Our latest podcast – a round up of recent news in technical communications.
It seems likely Artificial Intelligence (AI) and chatbots will play a key role in helping users, in the future. Amazon, Facebook, Google, IBM and Microsoft, as well as smaller technology companies, are all developing platforms for simulating an intelligent conversation with human users.
This raises a question:
Will chatbots mean we’ll write a how-to task in the chatbot app, again in the Help, and again in the tutorials?
It’s not very productive to write the same content three times, in three different places. It makes even less sense if you need to update the content on a regular basis, or translate that repeated content into multiple languages.
One solution is to store different types of data in its native format until it is needed, and then serve that information to the AI or chatbot system. You write the content once, and “serve” it to the chatbot, the online Help, the tutorial, and so on.
This requires that content to map accurately to the chatbot’s information structure – the use cases; the user’s intent, role and sentiment; and the entity (i.e. the problem and product) that relates to the user’s question.
As a technical communicator, this means you can start by making sure your content is in a structured format. For example, it has metadata (and uses a taxonomy) that will help the AI system or chatbot know which piece of information to serve the user. This includes common metadata such as product, symptom, problem, version, user role and operating system. It may also include new metadata relating to responses based on the user’s current mood (“sentiment”), and the context in which the question is made to the chatbot.
This approach makes it more likely that your documentation will AI and chatbot ready, at the time when it’s needed.
Tryo Labs has published a useful summary of the different approaches and technologies you can use for creating chatbots. See: Building a Chatbot: analysis & limitations of modern platforms.
Here is an interview we carried out with Mark Baker, author of Every Page is Page One. The interview is interspersed with audio snippets from Day 1 of the UAEurope 2017 conference.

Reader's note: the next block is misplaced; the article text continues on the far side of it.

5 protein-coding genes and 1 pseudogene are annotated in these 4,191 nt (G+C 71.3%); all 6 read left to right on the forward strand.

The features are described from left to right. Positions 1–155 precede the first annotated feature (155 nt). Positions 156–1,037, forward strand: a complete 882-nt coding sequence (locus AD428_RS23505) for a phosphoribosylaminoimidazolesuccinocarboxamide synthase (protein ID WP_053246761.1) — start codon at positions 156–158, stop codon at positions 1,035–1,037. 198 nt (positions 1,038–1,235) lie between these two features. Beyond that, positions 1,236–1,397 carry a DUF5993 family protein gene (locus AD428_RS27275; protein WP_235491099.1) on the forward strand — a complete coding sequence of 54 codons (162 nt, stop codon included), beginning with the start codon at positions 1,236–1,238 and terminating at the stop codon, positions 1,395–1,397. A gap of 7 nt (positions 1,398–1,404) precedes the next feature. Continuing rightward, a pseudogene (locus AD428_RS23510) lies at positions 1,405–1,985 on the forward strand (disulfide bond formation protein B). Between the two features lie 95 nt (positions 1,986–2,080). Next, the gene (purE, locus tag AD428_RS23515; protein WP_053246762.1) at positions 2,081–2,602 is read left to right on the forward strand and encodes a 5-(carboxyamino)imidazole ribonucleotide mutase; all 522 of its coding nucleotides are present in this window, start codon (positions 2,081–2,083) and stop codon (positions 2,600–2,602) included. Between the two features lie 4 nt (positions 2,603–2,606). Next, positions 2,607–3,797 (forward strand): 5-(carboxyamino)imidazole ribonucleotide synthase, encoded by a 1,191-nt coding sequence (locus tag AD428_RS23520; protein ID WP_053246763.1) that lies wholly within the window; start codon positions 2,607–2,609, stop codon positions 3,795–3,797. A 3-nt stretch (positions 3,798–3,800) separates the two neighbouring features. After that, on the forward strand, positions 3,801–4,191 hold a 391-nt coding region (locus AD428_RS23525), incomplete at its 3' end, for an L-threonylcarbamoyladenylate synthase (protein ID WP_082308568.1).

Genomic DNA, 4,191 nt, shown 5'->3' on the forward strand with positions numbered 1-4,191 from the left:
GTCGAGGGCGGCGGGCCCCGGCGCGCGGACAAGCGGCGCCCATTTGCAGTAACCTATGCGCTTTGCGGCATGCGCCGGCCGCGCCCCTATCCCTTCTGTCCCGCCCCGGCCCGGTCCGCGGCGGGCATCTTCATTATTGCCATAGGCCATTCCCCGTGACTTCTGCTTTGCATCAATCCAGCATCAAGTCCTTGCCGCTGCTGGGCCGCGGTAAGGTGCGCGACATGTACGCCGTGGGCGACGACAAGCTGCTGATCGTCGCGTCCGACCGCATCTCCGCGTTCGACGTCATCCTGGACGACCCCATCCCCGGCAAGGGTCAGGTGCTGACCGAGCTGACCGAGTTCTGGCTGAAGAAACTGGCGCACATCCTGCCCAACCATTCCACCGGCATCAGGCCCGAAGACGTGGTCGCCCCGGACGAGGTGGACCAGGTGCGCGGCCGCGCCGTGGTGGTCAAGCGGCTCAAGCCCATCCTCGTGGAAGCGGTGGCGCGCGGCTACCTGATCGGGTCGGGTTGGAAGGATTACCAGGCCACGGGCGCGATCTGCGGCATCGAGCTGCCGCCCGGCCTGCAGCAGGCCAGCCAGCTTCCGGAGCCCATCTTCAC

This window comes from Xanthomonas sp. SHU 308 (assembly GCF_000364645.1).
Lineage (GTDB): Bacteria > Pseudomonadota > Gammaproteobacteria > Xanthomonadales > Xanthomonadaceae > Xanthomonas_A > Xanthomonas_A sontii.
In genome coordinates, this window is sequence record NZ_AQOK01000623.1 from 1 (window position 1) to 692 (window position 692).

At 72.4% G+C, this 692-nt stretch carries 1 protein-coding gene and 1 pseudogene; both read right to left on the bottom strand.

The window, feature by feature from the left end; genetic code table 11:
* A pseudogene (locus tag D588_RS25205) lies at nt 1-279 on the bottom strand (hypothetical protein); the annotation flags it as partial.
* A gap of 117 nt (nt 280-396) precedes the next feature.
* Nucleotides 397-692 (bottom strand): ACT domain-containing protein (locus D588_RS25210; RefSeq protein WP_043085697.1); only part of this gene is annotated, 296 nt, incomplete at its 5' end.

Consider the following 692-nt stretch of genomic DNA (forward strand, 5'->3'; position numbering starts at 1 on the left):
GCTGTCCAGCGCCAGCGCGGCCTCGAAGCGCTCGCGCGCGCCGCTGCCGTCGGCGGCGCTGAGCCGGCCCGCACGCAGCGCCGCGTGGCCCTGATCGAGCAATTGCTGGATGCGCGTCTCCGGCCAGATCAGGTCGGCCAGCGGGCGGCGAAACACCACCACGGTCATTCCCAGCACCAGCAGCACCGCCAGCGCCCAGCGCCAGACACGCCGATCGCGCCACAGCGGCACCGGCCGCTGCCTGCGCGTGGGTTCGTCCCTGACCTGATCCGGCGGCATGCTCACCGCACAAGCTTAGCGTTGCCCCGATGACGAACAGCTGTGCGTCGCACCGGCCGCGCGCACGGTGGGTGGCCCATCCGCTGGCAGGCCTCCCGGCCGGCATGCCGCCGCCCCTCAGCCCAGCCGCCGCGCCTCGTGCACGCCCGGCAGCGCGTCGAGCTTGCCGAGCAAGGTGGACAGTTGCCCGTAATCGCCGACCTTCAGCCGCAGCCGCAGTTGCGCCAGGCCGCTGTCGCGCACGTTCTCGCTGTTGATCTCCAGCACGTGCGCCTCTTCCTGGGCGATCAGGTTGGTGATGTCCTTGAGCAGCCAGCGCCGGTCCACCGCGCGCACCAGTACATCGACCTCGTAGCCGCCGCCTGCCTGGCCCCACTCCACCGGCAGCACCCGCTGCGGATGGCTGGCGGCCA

- Caroline Loverage (Thermo Fisher Scientific). Teaching by Example: Worked Examples in the Documentation of Complex Systems
- Kelly O’Brien (Kayako). Practical Information Architecture: Building Templates For Better Content.
- Helena Pichler (Nominet). AsciiDoc to Responsive Webhelp: Agile documentation for small teams/
With thanks to Matthew Ellison and Mark Baker.
Prospective customers today know more about products than they have ever done. Many people tend to search for the solution to their problem on the Web and through Social Media before they buy a product or service, and many of them never even touch the product before buying it. This means the “marketing funnel” has changed into a loop. At different points in that customer journey loop, User Assistance can help people move from being prospects to be customers and advocates:
From the Cherryleaf Podcast: We ask, should marketing and technical communiations be unified?
From the Cherryleaf Podcast: We look at getting users to answer their own Support questions – why would we want to do this, and how can we do this.
In researching what developers wanted to learn about writing documentation for users, the most common issue related to how much, or how little, they should write. One developer said:
“I would want to know what is the minimum I should write. If you can persuade me what is the necessity of each thing I’m capturing, and the voice I should use to make it most acceptable, I think I’d tune in.”
We’ll look at this question in the Writing Skills for Developers course, which we will be releasing soon. In general, you need to:
- Meet the legal requirements (which differ depending on the product, and the country).
- Provide enough information so that users don’t give up using your product, if they get stuck. For example, how to install the software, and how to get started.
- Consider the support calls, and whether you could avoid any of those by having good user documentation.
That might appear a bit too vague, so let me go back to one of the sentences above:
“If you can persuade me what is the necessity of each thing I’m capturing”
Before you start writing, you should define the purpose and audience for each deliverable you create. There should be a use case:
- Without documentation, is it clear what the user should be doing? is it clear what the user should be doing first?
- Is it clear how they should be doing the task?
- When they have to choose between options, do they have enough information to make the right decision?
- When they have completed a task, do they know what to do next?
- Are there any concepts or terms the user might not understand?
You can assess what topics to cover by doing some basic usability analysis. However, if you think about the tasks, the process (workflow), and any unfamiliar concepts, you will be on the right track.